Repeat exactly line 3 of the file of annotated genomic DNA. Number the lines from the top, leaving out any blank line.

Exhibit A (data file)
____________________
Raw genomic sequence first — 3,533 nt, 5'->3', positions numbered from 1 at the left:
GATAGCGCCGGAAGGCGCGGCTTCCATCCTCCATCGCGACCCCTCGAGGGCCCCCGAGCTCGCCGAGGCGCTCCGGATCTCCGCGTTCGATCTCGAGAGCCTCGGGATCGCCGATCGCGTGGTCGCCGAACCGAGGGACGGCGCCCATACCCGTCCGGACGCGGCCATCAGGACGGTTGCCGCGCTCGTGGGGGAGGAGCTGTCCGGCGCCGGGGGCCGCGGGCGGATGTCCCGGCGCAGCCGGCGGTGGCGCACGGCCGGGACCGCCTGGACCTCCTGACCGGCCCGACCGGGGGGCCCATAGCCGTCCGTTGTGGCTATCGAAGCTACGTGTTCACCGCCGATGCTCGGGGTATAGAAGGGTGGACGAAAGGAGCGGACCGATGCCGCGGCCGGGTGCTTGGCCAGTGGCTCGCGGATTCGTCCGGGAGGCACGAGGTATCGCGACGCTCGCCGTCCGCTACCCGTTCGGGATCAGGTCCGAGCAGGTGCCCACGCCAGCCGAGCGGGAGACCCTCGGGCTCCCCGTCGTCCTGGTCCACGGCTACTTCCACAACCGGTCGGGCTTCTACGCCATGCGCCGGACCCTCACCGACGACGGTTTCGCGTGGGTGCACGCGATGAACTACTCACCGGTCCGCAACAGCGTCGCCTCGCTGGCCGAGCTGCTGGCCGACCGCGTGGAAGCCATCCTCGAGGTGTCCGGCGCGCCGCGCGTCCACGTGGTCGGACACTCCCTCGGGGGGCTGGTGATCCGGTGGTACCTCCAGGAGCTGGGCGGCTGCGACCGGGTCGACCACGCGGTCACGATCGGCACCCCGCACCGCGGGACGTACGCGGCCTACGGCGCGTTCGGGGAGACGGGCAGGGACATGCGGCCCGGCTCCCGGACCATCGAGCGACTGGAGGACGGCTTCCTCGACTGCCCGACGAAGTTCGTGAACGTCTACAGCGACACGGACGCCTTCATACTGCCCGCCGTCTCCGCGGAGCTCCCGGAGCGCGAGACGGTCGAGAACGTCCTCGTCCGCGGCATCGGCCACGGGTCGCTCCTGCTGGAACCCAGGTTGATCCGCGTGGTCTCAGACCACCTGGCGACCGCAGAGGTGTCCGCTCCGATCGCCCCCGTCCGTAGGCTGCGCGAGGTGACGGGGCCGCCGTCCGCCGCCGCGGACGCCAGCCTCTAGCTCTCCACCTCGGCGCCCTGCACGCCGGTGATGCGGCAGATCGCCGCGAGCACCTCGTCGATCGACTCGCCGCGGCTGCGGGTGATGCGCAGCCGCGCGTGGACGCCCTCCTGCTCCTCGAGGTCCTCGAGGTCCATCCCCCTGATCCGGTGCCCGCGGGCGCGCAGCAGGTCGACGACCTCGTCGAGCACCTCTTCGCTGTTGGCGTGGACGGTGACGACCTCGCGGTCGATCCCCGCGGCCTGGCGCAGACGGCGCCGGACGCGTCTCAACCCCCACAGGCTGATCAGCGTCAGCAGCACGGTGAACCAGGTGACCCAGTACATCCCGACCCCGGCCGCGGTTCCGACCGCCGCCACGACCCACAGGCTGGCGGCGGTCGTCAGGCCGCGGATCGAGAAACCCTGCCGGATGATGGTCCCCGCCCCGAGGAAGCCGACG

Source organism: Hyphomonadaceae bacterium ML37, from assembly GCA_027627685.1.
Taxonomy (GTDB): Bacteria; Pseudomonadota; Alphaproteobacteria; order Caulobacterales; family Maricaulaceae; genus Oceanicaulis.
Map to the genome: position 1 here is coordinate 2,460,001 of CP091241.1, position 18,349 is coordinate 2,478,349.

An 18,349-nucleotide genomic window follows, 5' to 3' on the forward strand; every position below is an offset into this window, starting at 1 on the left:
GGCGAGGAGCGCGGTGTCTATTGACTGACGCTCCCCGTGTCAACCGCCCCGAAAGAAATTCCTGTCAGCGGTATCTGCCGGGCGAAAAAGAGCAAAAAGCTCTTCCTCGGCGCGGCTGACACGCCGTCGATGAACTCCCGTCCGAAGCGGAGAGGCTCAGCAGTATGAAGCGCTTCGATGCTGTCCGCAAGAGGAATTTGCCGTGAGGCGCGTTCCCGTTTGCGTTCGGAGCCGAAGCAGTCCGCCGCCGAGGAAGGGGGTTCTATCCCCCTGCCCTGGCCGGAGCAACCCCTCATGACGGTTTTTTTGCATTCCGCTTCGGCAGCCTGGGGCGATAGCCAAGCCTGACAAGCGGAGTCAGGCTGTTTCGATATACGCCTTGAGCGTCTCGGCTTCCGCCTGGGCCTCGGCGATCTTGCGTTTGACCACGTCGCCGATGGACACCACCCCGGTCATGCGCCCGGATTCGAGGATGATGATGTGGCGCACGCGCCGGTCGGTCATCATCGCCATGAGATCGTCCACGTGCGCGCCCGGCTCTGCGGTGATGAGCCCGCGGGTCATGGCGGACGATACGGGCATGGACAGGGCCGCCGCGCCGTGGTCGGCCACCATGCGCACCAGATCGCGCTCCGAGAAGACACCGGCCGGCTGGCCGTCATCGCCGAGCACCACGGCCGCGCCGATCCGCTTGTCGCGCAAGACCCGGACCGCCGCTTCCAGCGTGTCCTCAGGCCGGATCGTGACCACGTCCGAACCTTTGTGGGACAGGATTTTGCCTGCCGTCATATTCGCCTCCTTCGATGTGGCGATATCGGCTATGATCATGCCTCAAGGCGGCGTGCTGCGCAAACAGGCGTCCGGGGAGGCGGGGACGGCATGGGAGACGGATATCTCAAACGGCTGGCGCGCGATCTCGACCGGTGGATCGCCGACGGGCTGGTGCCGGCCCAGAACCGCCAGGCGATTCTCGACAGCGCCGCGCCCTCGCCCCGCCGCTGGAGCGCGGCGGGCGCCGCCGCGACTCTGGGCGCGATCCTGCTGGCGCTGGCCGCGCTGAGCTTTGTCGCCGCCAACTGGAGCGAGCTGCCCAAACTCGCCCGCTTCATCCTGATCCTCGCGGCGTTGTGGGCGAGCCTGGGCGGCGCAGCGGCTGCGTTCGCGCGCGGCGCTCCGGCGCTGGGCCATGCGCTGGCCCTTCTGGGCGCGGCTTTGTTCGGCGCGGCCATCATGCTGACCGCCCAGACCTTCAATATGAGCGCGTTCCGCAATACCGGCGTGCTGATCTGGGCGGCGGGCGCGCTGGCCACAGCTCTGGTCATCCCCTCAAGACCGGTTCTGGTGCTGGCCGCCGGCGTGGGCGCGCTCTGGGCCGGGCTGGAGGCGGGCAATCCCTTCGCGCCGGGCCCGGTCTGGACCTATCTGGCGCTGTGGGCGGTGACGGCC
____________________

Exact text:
Source organism: Hyphomonadaceae bacterium ML37, from assembly GCA_027627685.1.